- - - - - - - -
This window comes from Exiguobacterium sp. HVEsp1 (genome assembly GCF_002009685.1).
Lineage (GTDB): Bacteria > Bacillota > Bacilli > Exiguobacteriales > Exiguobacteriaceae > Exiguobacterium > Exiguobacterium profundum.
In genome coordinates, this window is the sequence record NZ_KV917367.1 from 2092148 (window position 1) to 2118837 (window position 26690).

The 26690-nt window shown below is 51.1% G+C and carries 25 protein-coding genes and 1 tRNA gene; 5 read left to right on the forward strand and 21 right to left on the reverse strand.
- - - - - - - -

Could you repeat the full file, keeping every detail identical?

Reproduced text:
This window comes from Exiguobacterium sp. HVEsp1 (genome assembly GCF_002009685.1).
Lineage (GTDB): Bacteria > Bacillota > Bacilli > Exiguobacteriales > Exiguobacteriaceae > Exiguobacterium > Exiguobacterium profundum.
In genome coordinates, this window is the sequence record NZ_KV917367.1 from 2092148 (window position 1) to 2118837 (window position 26690).

The 26690-nt window shown below is 51.1% G+C and carries 25 protein-coding genes and 1 tRNA gene; 5 read left to right on the forward strand and 21 right to left on the reverse strand.